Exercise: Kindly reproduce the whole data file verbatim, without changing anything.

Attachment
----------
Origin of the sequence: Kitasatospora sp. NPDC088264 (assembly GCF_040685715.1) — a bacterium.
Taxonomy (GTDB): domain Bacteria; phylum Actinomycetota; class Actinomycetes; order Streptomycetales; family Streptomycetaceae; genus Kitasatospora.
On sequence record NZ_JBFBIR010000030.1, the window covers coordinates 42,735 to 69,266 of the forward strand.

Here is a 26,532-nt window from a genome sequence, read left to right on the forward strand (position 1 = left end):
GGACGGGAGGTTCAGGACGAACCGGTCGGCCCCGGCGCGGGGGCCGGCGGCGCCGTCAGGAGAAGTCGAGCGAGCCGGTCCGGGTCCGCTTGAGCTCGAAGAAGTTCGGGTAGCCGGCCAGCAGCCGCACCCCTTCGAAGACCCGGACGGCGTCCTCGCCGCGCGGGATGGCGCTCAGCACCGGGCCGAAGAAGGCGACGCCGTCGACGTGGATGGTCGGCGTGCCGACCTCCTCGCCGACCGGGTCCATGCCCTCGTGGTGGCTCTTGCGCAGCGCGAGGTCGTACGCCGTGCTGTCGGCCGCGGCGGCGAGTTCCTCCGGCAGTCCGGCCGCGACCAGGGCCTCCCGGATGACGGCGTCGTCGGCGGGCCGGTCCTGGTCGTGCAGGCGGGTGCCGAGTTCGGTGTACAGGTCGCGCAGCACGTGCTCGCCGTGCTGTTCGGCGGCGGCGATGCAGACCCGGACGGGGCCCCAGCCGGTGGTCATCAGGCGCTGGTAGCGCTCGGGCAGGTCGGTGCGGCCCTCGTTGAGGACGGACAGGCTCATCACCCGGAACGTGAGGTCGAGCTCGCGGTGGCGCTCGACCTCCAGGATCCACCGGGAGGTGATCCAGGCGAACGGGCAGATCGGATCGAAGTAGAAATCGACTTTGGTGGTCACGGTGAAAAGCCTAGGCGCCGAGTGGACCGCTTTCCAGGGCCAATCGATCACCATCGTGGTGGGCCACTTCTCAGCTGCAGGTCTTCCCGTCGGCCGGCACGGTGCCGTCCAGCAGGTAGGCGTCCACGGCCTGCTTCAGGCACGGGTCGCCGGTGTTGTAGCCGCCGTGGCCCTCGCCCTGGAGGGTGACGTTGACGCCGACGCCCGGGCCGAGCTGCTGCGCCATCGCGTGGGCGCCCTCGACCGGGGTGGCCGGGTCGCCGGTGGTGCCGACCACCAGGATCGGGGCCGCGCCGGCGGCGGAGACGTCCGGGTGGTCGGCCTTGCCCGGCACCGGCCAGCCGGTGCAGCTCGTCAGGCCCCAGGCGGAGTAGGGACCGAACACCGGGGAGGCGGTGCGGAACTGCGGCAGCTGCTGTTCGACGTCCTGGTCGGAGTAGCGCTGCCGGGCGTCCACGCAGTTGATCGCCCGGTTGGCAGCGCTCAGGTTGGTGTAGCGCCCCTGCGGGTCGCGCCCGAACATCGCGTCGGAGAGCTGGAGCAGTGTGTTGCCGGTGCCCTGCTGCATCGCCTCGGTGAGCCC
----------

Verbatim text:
Origin of the sequence: Kitasatospora sp. NPDC088264 (assembly GCF_040685715.1) — a bacterium.
Taxonomy (GTDB): domain Bacteria; phylum Actinomycetota; class Actinomycetes; order Streptomycetales; family Streptomycetaceae; genus Kitasatospora.
On sequence record NZ_JBFBIR010000030.1, the window covers coordinates 42,735 to 69,266 of the forward strand.

Here is a 26,532-nt window from a genome sequence, read left to right on the forward strand (position 1 = left end):
GGACGGGAGGTTCAGGACGAACCGGTCGGCCCCGGCGCGGGGGCCGGCGGCGCCGTCAGGAGAAGTCGAGCGAGCCGGTCCGGGTCCGCTTGAGCTCGAAGAAGTTCGGGTAGCCGGCCAGCAGCCGCACCCCTTCGAAGACCCGGACGGCGTCCTCGCCGCGCGGGATGGCGCTCAGCACCGGGCCGAAGAAGGCGACGCCGTCGACGTGGATGGTCGGCGTGCCGACCTCCTCGCCGACCGGGTCCATGCCCTCGTGGTGGCTCTTGCGCAGCGCGAGGTCGTACGCCGTGCTGTCGGCCGCGGCGGCGAGTTCCTCCGGCAGTCCGGCCGCGACCAGGGCCTCCCGGATGACGGCGTCGTCGGCGGGCCGGTCCTGGTCGTGCAGGCGGGTGCCGAGTTCGGTGTACAGGTCGCGCAGCACGTGCTCGCCGTGCTGTTCGGCGGCGGCGATGCAGACCCGGACGGGGCCCCAGCCGGTGGTCATCAGGCGCTGGTAGCGCTCGGGCAGGTCGGTGCGGCCCTCGTTGAGGACGGACAGGCTCATCACCCGGAACGTGAGGTCGAGCTCGCGGTGGCGCTCGACCTCCAGGATCCACCGGGAGGTGATCCAGGCGAACGGGCAGATCGGATCGAAGTAGAAATCGACTTTGGTGGTCACGGTGAAAAGCCTAGGCGCCGAGTGGACCGCTTTCCAGGGCCAATCGATCACCATCGTGGTGGGCCACTTCTCAGCTGCAGGTCTTCCCGTCGGCCGGCACGGTGCCGTCCAGCAGGTAGGCGTCCACGGCCTGCTTCAGGCACGGGTCGCCGGTGTTGTAGCCGCCGTGGCCCTCGCCCTGGAGGGTGACGTTGACGCCGACGCCCGGGCCGAGCTGCTGCGCCATCGCGTGGGCGCCCTCGACCGGGGTGGCCGGGTCGCCGGTGGTGCCGACCACCAGGATCGGGGCCGCGCCGGCGGCGGAGACGTCCGGGTGGTCGGCCTTGCCCGGCACCGGCCAGCCGGTGCAGCTCGTCAGGCCCCAGGCGGAGTAGGGACCGAACACCGGGGAGGCGGTGCGGAACTGCGGCAGCTGCTGTTCGACGTCCTGGTCGGAGTAGCGCTGCCGGGCGTCCACGCAGTTGATCGCCCGGTTGGCAGCGCTCAGGTTGGTGTAGCGCCCCTGCGGGTCGCGCCCGAACATCGCGTCGGAGAGCTGGAGCAGTGTGTTGCCGGTGCCCTGCTGCATCGCCTCGGTGAGCCC